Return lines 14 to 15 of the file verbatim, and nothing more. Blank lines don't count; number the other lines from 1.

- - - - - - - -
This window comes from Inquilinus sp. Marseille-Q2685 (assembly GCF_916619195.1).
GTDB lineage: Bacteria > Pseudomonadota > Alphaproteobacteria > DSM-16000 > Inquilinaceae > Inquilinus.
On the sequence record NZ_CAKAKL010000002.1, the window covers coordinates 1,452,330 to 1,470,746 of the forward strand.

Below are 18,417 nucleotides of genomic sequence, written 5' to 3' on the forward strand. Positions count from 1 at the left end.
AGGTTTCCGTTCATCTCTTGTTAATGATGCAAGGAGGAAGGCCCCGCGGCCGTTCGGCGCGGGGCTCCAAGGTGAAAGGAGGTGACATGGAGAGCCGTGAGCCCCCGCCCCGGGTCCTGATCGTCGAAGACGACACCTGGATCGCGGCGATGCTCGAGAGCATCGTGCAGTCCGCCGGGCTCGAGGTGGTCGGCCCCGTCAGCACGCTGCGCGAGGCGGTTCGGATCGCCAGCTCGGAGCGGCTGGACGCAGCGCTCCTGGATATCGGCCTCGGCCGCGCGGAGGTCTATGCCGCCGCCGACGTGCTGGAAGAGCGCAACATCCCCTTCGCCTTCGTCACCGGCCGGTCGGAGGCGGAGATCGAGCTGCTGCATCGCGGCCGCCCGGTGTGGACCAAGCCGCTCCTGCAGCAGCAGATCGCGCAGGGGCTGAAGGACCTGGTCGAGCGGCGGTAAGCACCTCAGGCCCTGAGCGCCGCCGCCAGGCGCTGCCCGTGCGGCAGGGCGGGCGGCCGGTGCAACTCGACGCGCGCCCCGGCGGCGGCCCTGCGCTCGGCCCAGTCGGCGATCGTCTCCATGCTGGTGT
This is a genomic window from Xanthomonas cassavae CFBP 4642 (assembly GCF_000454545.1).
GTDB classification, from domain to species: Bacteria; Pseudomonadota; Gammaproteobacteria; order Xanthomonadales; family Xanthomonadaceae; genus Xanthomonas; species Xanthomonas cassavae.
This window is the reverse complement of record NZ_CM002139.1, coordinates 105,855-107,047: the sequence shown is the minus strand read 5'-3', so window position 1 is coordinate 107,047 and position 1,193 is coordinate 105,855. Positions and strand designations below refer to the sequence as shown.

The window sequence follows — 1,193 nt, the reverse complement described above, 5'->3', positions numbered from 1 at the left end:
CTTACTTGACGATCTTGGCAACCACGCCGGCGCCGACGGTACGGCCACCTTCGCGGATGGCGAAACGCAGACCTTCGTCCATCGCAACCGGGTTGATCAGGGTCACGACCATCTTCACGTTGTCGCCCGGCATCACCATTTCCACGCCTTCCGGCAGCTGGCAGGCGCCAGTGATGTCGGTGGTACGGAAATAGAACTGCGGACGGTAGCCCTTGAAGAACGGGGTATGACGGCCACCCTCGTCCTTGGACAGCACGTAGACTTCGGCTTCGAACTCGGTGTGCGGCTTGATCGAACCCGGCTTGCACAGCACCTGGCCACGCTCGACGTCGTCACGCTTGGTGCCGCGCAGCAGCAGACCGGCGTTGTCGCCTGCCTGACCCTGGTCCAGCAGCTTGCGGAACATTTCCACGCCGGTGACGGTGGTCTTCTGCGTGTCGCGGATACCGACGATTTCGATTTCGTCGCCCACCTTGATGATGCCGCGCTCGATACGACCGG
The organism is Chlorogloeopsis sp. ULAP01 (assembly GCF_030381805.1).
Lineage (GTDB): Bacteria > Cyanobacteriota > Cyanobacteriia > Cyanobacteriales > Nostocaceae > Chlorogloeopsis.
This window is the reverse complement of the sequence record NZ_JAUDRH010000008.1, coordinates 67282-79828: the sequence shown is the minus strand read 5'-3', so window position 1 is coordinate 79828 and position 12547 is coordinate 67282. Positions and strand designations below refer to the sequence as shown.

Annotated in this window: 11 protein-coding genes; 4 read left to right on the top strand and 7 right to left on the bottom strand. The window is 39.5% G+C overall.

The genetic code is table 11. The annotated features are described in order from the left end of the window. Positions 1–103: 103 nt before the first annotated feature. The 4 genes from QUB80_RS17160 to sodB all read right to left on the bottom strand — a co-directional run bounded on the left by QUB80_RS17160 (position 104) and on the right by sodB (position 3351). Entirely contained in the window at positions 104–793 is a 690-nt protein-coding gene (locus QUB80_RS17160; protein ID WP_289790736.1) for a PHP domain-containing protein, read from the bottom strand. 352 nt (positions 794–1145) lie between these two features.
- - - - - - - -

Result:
Annotated in this window: 11 protein-coding genes; 4 read left to right on the top strand and 7 right to left on the bottom strand. The window is 39.5% G+C overall.

The genetic code is table 11. The annotated features are described in order from the left end of the window. Positions 1–103: 103 nt before the first annotated feature. The 4 genes from QUB80_RS17160 to sodB all read right to left on the bottom strand — a co-directional run bounded on the left by QUB80_RS17160 (position 104) and on the right by sodB (position 3351). Entirely contained in the window at positions 104–793 is a 690-nt protein-coding gene (locus QUB80_RS17160; protein ID WP_289790736.1) for a PHP domain-containing protein, read from the bottom strand. 352 nt (positions 794–1145) lie between these two features.